Scapegoating the American Way

16 Dec

I’ve got a new post up at 3 Quarks Daily, Free-Floating Anxiety, Teens, and Security Theatre. It continues with the same theme I explored in my previous 3QD post, American Craziness: Where it Came from and Why It Won’t Work Anymore. That isn’t what I was planning when I began thinking about the post in the middle of last week, but that’s what popped up Sunday morning when I started working on it.

Over the previous week I’d been blogging about danah boyd’s study of teens and the internet, It’s Complicated: The Social Lives of Networked Teens (Yale UP 2014). It seemed to me that she was developing an argument that intersected with the argument about displaced aggression and anxiety that I have derived from Talcott Parsons (“Certain Primary Sources and Patterns of Aggression in the Social Structure of the Western World,” 1947). On the one hand, teens have more or less been “forced” online by irrational restrictions placed on their movements on the physical world (and over-scheduling, a different phenomenon) and that adult fears about sexual predation online were exaggerated at the same time people weren’t sufficiently attentive to the real sources of sexual predation.

So, I decided to write a post that links boyd’s observations to mine on nationalist aggression and racism. In the current post I refine my statement of Parsons’ argument and use the American response to 9/11 as an example. On the one hand the nation has undertaken two destructive and expensive wars, that have failed to achieve their announced object, the elimination of terrorism, and at the same time we’ve created the Transportation Security Agency to conduct largely pointless searches of passengers boarding aircraft.

Vacuum Activity and Scapegoating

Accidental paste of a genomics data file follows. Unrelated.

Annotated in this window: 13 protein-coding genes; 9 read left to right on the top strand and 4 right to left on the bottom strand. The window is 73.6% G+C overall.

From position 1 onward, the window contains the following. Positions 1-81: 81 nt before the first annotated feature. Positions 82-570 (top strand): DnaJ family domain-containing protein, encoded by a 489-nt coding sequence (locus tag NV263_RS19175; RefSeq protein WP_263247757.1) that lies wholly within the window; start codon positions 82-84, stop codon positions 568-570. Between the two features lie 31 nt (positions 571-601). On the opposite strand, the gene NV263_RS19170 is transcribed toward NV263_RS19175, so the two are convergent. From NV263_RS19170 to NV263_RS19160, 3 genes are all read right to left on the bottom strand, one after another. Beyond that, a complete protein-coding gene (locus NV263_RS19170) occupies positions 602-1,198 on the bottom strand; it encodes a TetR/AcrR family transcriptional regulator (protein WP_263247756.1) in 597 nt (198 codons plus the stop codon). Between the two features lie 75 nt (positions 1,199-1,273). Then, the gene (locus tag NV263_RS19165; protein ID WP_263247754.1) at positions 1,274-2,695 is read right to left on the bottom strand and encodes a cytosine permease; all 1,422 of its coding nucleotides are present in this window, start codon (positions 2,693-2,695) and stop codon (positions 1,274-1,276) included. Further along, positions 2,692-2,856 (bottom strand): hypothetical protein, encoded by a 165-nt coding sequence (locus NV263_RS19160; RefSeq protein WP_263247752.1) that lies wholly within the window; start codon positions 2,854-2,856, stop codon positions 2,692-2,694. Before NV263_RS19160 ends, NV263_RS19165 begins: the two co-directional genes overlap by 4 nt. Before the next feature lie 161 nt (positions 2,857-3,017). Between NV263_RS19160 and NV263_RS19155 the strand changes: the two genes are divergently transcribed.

These actions strike me as being akin to what ethologists call vacuum activity: “innate, fixed action patterns of animal behaviour that are performed in the absence of the external stimuli (releaser) that normally elicit them. This type of abnormal behaviour shows that a key stimulus is not always needed to produce an activity.” In this case the issue isn’t so much the lack of an appropriate stimulus but the inability, for some reason, to identify the source of one’s aggressive impulses while at the same time feeling the need to act on them. So one chooses a convenient or culturally targeted object whether or not it is causally appropriate.

My point of course is that the possibility of such irrational action has a basis in our biology. In a sense that’s just a specific version of the truism that all behavior has some kind of biological basis; we are, after all, biological beings. But the behavioral patterns I’m examining aren’t widely appreciated, perhaps because we would prefer to continue our irrational behavior rather than dealing with real issues. In the context of such denial it is useful to point out that, really, this is how animals (can) behave. It’s not at all farfetched.

And in at least one instance we DO recognize such behavior, scapegoating:

Scapegoating may be conducted by individuals against individuals (e.g. “he did it, not me!”), individuals against groups (e.g., “I couldn’t see anything because of all the tall people”), groups against individuals (e.g., “Jane was the reason our team didn’t win””, and groups against groups.

A scapegoat may be an adult, sibling, child, employee, peer, ethnic or religious group, or country. A whipping boy, identified patient or “fall guy” are forms of scapegoat.

The term is an ancient one:

Scapegoat derives from the common English translation of the Hebrew term azazel (Hebrew: עזאזל) which occurs in Leviticus 16:8 after the prefix la- (Hebrew לַ “for”).
And Aaron shall place lots upon the two he goats: one lot

“For the Lord,” and the other lot, “For Azazel.” —Leviticus, Leviticus 16:8